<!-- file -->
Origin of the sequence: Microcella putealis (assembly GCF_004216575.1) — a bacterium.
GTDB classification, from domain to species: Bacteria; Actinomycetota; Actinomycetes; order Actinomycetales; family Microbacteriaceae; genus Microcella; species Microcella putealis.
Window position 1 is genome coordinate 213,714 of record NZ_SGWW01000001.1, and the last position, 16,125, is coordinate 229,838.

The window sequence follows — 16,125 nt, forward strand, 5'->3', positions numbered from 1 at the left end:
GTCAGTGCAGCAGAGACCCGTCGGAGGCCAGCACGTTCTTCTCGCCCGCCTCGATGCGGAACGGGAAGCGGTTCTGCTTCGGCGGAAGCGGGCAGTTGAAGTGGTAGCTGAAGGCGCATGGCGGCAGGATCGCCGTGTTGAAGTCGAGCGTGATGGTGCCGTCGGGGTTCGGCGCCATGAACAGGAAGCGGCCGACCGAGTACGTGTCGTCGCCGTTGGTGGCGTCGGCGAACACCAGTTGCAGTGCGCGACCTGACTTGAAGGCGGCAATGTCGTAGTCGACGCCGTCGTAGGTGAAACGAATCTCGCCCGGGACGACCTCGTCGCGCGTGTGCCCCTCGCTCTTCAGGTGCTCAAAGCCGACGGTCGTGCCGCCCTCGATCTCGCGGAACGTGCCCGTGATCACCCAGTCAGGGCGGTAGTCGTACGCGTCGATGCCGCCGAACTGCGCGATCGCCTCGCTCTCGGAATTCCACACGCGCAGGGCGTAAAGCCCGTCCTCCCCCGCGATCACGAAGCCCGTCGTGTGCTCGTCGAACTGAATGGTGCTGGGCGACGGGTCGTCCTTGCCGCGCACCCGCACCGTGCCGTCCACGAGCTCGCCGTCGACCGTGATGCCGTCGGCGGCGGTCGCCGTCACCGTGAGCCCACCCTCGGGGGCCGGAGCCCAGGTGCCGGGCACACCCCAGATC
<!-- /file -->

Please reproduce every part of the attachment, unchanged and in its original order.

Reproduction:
Origin of the sequence: Microcella putealis (assembly GCF_004216575.1) — a bacterium.
GTDB classification, from domain to species: Bacteria; Actinomycetota; Actinomycetes; order Actinomycetales; family Microbacteriaceae; genus Microcella; species Microcella putealis.
Window position 1 is genome coordinate 213,714 of record NZ_SGWW01000001.1, and the last position, 16,125, is coordinate 229,838.

The window sequence follows — 16,125 nt, forward strand, 5'->3', positions numbered from 1 at the left end:
GTCAGTGCAGCAGAGACCCGTCGGAGGCCAGCACGTTCTTCTCGCCCGCCTCGATGCGGAACGGGAAGCGGTTCTGCTTCGGCGGAAGCGGGCAGTTGAAGTGGTAGCTGAAGGCGCATGGCGGCAGGATCGCCGTGTTGAAGTCGAGCGTGATGGTGCCGTCGGGGTTCGGCGCCATGAACAGGAAGCGGCCGACCGAGTACGTGTCGTCGCCGTTGGTGGCGTCGGCGAACACCAGTTGCAGTGCGCGACCTGACTTGAAGGCGGCAATGTCGTAGTCGACGCCGTCGTAGGTGAAACGAATCTCGCCCGGGACGACCTCGTCGCGCGTGTGCCCCTCGCTCTTCAGGTGCTCAAAGCCGACGGTCGTGCCGCCCTCGATCTCGCGGAACGTGCCCGTGATCACCCAGTCAGGGCGGTAGTCGTACGCGTCGATGCCGCCGAACTGCGCGATCGCCTCGCTCTCGGAATTCCACACGCGCAGGGCGTAAAGCCCGTCCTCCCCCGCGATCACGAAGCCCGTCGTGTGCTCGTCGAACTGAATGGTGCTGGGCGACGGGTCGTCCTTGCCGCGCACCCGCACCGTGCCGTCCACGAGCTCGCCGTCGACCGTGATGCCGTCGGCGGCGGTCGCCGTCACCGTGAGCCCACCCTCGGGGGCCGGAGCCCAGGTGCCGGGCACACCCCAGATC